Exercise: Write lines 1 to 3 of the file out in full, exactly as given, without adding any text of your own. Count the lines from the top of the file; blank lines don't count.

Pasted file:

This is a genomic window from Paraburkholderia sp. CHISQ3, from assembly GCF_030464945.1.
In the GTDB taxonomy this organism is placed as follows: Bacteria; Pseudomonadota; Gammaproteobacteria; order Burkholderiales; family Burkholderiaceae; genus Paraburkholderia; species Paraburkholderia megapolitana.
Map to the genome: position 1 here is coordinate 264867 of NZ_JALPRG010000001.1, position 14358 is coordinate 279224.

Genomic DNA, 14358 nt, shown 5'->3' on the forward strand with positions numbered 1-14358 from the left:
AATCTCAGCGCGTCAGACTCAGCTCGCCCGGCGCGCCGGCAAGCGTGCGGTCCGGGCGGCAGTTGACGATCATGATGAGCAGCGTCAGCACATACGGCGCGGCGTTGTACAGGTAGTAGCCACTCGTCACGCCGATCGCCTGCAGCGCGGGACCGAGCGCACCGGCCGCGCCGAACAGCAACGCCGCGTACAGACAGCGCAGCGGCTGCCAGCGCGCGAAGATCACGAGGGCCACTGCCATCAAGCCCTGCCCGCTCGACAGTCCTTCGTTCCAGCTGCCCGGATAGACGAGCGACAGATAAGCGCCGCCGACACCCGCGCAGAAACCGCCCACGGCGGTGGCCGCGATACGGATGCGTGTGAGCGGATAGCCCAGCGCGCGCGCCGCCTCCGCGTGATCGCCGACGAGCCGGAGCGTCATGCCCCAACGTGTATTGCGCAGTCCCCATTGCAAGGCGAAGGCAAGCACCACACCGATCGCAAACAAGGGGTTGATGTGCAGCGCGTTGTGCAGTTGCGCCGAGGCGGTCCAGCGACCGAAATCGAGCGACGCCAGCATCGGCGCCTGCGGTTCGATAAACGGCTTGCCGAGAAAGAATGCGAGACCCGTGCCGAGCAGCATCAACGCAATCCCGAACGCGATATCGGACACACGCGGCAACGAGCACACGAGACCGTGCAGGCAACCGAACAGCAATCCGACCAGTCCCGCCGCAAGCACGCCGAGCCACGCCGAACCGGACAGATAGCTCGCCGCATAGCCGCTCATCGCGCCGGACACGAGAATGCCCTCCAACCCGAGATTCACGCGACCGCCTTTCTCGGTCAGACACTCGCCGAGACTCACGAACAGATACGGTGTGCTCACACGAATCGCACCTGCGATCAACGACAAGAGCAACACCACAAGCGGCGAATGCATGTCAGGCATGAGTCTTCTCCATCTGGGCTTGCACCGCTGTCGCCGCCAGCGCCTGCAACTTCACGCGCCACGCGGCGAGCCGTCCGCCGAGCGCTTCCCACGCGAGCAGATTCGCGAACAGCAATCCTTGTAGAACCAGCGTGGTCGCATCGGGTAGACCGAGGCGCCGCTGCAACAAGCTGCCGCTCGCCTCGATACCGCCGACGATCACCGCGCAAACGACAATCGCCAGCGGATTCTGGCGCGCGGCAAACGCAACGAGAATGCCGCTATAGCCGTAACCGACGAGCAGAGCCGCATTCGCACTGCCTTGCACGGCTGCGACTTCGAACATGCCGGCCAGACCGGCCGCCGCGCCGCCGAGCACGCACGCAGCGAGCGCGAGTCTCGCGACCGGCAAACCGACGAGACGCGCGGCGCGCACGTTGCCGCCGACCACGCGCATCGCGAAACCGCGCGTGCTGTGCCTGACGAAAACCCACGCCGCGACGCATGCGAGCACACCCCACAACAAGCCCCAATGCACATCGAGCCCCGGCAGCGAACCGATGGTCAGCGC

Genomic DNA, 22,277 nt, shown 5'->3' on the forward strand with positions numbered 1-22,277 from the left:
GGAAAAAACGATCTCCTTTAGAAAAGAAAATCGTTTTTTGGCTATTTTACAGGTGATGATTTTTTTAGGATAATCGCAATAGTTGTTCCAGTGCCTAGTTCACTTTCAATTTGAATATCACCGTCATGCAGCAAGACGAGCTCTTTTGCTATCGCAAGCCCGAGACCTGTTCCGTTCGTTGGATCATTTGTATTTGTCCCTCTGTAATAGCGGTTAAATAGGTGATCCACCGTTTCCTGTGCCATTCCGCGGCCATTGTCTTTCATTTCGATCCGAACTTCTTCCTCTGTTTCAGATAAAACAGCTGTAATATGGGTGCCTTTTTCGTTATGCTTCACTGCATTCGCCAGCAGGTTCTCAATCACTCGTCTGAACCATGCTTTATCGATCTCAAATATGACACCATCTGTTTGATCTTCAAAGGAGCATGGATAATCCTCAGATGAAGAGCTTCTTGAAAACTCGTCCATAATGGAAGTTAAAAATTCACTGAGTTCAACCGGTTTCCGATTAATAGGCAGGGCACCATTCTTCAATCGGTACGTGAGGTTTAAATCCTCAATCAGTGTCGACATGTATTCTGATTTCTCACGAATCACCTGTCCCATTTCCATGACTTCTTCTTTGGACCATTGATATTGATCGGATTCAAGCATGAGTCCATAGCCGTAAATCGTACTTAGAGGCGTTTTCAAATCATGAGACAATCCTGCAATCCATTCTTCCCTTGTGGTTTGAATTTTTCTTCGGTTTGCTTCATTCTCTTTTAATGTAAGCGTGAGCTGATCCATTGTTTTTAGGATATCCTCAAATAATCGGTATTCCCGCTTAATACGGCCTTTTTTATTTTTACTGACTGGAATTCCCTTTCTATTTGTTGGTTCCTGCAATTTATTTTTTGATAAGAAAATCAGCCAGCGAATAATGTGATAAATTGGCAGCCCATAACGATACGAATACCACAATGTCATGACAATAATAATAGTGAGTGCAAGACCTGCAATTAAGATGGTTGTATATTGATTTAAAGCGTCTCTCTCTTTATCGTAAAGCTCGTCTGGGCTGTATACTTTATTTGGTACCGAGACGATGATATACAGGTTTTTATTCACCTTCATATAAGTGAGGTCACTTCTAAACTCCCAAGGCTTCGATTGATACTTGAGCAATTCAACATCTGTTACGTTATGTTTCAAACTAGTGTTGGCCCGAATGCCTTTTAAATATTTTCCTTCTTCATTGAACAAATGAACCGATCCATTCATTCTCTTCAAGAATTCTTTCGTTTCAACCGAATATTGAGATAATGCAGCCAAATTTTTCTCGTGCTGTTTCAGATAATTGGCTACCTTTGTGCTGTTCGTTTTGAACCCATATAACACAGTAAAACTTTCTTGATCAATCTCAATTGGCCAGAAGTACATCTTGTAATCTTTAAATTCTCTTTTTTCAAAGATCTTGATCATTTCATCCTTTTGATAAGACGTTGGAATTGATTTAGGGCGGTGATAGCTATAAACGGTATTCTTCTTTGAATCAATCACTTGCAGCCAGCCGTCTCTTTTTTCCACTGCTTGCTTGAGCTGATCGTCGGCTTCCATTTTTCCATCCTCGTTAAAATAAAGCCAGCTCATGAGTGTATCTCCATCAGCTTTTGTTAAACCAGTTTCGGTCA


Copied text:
This is a genomic window from Paraburkholderia sp. CHISQ3, from assembly GCF_030464945.1.
In the GTDB taxonomy this organism is placed as follows: Bacteria; Pseudomonadota; Gammaproteobacteria; order Burkholderiales; family Burkholderiaceae; genus Paraburkholderia; species Paraburkholderia megapolitana.
Map to the genome: position 1 here is coordinate 264867 of NZ_JALPRG010000001.1, position 14358 is coordinate 279224.